How could it happen that Trotsky, who lost sight of this and similar, really existing dangers, pushed into the foreground a possible danger, the danger of the degeneration of the Bolshevik old guard? How can one shut one’s eyes to a real danger and push into the foreground an unreal, possible danger, if one has the interests of the Party in view and not the object of undermining the prestige of the majority in the Central Committee, the leading core of the Bolshevik old guard? Is it not obvious that “approaches” of this kind can only bring grist to the mill of the opposition?

Fourthly, what reasons did Trotsky have for contrasting the “old ones,” who may degenerate, to the “youth,” the Party’s “truest barometer”; for contrasting the “old guard,” who may become bureaucratic, to the “young guard,” which must “capture the revolutionary formulas by storm”? What grounds had he for drawing this contrast, and what did he need it for? Have not the youth and the old guard always marched in a united front against internal and external enemies? Is not the unity between the “old ones” and the “young ones” the basic strength of our revolution? What was the object of this attempt to discredit the old guard and demagogically to flatter the youth if not to cause and widen a fissure between these principal detachments of our Party? Who needs all this, if one has the interests of the Party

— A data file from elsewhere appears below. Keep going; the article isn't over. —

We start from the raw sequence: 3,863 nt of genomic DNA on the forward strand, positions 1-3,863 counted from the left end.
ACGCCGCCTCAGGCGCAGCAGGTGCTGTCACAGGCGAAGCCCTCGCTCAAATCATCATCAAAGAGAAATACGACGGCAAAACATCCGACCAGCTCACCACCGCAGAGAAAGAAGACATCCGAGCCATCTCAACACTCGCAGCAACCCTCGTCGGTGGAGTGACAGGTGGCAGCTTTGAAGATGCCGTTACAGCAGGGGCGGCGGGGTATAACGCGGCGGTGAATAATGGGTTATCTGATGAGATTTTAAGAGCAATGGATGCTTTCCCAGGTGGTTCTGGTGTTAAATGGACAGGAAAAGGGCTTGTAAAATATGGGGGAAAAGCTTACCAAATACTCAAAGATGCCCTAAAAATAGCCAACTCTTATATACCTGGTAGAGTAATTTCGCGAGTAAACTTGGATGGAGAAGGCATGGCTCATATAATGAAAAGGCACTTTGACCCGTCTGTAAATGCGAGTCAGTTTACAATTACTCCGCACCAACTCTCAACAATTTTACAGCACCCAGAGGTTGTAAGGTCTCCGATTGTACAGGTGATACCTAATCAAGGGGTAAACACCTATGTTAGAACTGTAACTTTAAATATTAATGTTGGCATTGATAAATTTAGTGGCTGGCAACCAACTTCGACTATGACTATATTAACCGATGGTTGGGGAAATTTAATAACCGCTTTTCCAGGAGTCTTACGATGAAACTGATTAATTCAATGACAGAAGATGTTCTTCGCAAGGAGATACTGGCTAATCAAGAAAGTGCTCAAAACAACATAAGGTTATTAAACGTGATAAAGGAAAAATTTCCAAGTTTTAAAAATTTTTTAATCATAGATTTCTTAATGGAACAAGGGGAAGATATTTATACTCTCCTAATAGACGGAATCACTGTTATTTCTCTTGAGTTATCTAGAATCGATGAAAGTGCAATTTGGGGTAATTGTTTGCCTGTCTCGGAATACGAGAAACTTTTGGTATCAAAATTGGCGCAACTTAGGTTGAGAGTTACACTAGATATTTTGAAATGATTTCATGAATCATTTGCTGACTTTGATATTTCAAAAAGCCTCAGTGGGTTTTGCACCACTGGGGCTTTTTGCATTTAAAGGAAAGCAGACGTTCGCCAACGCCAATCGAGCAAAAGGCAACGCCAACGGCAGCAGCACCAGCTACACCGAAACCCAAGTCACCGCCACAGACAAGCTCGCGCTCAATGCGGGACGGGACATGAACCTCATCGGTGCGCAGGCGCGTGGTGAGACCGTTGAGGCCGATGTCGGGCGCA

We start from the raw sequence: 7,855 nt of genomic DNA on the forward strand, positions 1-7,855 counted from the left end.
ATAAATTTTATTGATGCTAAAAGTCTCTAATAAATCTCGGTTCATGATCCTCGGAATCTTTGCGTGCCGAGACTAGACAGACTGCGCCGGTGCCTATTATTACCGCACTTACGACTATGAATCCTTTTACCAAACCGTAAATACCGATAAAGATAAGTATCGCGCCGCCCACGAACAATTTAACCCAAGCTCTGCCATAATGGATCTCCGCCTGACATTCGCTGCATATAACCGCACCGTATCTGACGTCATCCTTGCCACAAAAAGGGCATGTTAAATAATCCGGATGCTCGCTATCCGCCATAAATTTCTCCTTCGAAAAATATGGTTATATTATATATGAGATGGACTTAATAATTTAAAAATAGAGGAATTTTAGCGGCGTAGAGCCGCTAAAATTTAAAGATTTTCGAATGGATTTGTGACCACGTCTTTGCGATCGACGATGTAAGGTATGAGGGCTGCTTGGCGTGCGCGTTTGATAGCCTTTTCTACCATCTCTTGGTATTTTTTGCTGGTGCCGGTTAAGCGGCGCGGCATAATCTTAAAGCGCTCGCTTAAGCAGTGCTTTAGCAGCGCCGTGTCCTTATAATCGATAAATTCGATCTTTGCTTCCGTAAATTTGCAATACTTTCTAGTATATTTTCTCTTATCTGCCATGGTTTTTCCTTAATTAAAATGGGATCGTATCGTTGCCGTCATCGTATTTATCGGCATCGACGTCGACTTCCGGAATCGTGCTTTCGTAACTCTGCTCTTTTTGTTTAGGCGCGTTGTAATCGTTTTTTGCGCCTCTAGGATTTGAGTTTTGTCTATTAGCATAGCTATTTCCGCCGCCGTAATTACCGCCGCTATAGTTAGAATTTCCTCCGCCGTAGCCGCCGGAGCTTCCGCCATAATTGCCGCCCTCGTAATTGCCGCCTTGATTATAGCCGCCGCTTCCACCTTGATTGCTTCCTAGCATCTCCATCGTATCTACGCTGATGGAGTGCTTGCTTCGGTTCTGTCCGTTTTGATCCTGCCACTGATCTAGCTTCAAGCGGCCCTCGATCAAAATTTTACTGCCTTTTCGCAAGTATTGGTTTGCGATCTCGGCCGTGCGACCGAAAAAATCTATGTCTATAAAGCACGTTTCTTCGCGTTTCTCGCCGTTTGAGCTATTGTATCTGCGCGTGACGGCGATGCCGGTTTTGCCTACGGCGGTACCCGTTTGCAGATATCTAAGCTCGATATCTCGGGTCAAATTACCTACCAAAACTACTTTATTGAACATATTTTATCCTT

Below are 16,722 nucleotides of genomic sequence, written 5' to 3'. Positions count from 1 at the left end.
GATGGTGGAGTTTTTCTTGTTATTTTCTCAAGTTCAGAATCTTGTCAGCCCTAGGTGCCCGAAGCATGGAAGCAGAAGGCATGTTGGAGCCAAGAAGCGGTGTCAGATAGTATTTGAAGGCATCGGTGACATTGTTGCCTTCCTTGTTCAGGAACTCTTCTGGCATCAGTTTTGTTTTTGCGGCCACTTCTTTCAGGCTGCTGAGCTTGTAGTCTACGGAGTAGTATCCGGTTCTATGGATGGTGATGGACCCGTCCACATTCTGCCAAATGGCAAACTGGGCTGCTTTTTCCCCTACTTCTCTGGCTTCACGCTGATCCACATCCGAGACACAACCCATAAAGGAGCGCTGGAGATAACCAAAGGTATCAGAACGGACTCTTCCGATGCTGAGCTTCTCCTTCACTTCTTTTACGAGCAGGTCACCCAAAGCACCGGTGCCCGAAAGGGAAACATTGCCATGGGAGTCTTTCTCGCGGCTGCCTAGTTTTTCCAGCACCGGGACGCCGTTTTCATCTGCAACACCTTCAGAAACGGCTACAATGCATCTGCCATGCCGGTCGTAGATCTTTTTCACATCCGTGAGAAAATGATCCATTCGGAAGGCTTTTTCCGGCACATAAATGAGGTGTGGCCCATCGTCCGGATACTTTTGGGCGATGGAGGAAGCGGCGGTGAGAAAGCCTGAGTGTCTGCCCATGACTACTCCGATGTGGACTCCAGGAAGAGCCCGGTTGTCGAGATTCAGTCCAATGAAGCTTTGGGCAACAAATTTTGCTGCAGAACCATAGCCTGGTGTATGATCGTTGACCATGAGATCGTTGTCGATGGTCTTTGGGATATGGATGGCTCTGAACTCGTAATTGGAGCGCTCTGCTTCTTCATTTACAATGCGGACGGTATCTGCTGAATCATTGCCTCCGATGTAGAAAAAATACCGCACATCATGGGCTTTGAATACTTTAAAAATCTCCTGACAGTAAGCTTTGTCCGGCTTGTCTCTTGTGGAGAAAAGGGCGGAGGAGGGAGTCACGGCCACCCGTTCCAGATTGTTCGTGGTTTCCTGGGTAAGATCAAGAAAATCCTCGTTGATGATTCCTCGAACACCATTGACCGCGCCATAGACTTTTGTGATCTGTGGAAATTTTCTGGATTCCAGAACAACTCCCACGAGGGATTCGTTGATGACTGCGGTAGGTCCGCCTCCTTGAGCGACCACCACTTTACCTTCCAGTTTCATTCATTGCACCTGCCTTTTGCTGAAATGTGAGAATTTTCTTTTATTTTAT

in view, its unity and solidarity, and not an attempt to shake this unity for the benefit of the opposition?

Is that the way to defend the Central Committee and its resolution on internal Party democracy, which, moreover, was adopted unanimously?

But evidently, that was not Trotsky’s object in issuing his letter to the Party conferences. Evidently there was a different intention here, namely: diplomatically to support the opposition in its struggle against the Central Committee of the Party while pretending to support the Central Committee’s resolution.

That, in fact, explains the stamp of duplicity that Trotsky’s letter bears.

Trotsky is in a bloc with the Democratic Centralists and with a section of the “Left” Communists—therein lies the political significance of Trotsky’s action.

Pravda, No. 285, December 15, 1923